In the wake of Chris Borland’s sudden retirement due to concerns about his long-term health, the safety of football has again entered the forefronts of our minds.
According to Dr. John York, the 49ers’ co-chairman and head of the NFL’s healthy and safety advisory committee, football has indeed become less dangerous.
“I think the game has gotten safer,” Dr. York said via CSN Bay Area. “I have no problem with [Borland’s] conclusion. I just think there are things that show positive trends.”
The NFL continues to tell us that concussions are down across the league after implementing recent rule changes that have taken “head shots” out of the game, instead putting the focus on tackling between the numbers. As a result, there are fewer brain injuries, but we’re seeing more and more careers wrecked by blown-up knees.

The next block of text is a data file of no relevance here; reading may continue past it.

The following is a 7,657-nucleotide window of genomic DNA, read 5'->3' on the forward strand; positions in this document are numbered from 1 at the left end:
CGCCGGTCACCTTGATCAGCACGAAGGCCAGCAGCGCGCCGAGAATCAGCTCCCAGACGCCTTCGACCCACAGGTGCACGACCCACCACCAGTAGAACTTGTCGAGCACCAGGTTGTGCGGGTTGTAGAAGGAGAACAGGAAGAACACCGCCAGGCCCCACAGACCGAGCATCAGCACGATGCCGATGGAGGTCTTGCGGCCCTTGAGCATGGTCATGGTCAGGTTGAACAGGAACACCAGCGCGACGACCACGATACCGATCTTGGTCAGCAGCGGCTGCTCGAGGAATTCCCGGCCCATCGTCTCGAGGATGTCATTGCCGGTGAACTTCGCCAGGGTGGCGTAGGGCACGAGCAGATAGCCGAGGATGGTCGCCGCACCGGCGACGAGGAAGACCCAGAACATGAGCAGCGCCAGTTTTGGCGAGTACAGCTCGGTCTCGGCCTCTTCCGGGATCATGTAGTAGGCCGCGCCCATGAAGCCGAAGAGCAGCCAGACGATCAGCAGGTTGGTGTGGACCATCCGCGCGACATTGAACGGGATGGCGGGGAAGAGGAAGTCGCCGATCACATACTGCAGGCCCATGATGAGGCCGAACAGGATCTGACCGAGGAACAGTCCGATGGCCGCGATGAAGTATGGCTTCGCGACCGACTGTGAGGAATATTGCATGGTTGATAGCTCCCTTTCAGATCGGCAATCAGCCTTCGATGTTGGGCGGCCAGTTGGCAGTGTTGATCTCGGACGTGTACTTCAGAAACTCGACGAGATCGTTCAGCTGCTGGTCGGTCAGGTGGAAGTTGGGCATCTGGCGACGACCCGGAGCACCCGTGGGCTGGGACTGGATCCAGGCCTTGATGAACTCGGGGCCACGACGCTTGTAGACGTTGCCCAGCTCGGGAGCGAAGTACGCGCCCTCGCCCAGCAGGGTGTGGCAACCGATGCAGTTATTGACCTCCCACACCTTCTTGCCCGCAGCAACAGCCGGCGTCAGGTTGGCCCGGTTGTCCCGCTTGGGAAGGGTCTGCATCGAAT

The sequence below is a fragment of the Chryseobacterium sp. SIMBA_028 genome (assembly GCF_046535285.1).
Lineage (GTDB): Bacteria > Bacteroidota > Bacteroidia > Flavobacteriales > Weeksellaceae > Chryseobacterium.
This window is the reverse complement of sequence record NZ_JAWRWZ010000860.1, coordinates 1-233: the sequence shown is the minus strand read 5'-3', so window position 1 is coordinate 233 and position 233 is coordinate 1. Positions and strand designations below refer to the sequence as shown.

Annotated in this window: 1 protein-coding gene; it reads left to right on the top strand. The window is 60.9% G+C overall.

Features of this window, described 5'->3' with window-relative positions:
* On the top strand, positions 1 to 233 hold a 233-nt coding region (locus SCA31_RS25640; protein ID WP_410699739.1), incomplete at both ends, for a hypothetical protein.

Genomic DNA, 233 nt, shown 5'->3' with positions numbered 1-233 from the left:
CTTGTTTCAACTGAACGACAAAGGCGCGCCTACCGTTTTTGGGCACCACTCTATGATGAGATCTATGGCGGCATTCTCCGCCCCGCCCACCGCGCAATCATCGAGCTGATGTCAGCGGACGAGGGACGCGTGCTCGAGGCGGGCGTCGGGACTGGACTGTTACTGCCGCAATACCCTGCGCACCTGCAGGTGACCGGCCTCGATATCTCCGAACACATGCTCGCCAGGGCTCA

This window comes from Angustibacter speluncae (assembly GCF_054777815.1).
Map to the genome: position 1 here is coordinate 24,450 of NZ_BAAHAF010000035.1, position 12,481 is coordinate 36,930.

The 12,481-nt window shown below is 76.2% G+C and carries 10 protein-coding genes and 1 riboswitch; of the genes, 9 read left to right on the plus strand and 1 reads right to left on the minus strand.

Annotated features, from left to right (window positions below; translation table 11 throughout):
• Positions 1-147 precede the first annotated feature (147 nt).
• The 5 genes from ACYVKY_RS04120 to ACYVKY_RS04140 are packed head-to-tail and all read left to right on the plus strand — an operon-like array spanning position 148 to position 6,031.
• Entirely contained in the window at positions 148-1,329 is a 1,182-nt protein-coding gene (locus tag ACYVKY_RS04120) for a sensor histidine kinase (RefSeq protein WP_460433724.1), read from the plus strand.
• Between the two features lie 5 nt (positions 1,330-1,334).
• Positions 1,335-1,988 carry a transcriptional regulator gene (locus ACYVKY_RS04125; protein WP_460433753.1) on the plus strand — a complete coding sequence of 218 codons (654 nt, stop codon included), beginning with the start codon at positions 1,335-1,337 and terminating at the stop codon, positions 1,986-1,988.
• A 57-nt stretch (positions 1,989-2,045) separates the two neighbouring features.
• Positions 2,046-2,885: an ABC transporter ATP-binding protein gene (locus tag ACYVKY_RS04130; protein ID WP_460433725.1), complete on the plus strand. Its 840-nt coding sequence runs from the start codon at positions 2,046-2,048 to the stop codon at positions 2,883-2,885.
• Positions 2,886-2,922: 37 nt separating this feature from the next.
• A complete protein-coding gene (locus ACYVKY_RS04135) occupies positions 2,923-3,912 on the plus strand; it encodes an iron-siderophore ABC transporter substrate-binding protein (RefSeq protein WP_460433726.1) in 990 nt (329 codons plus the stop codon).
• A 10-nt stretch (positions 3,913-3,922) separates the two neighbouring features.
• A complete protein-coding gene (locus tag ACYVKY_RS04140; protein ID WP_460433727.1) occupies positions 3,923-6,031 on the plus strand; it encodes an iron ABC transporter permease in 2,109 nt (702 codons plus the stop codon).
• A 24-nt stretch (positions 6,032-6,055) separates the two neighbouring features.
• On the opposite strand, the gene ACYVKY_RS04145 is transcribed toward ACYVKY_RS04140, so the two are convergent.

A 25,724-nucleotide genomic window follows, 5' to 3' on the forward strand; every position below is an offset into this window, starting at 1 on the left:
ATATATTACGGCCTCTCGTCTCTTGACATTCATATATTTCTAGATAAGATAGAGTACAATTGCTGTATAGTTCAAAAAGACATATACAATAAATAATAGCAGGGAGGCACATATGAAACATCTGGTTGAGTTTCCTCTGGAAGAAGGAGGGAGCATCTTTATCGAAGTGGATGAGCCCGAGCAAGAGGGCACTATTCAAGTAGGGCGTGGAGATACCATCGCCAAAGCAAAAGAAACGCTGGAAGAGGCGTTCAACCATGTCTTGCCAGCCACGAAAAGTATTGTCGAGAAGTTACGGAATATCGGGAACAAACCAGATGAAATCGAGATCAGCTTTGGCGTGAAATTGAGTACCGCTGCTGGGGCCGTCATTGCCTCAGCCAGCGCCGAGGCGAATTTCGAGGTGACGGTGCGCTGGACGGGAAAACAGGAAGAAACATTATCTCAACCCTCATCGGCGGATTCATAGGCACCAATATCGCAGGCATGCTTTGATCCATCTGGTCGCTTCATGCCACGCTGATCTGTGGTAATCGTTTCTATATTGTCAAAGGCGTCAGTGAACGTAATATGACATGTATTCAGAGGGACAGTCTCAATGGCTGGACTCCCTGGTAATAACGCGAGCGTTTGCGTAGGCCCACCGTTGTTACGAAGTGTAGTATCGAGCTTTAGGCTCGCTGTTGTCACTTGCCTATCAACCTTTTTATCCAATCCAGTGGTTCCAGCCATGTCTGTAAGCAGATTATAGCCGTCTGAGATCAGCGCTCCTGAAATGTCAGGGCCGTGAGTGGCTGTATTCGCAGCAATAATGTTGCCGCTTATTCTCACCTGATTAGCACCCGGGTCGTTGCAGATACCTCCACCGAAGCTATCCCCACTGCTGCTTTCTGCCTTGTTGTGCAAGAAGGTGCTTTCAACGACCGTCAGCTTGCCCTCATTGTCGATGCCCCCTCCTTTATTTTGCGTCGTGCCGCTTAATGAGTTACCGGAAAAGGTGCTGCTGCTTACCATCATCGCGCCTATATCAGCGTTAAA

Per Dr. York, concussions have decreased by 36 percent the past two seasons, and helmet-to-helmet hits are down by 50 percent over the same time period.
We’re never going to see the day that football is without concussions because the players in the trenches — the offensive linemen, defensive linemen, fullbacks, and linebackers — are banging heads every, single play. Those are the players that tend to suffer most in their post-playing careers.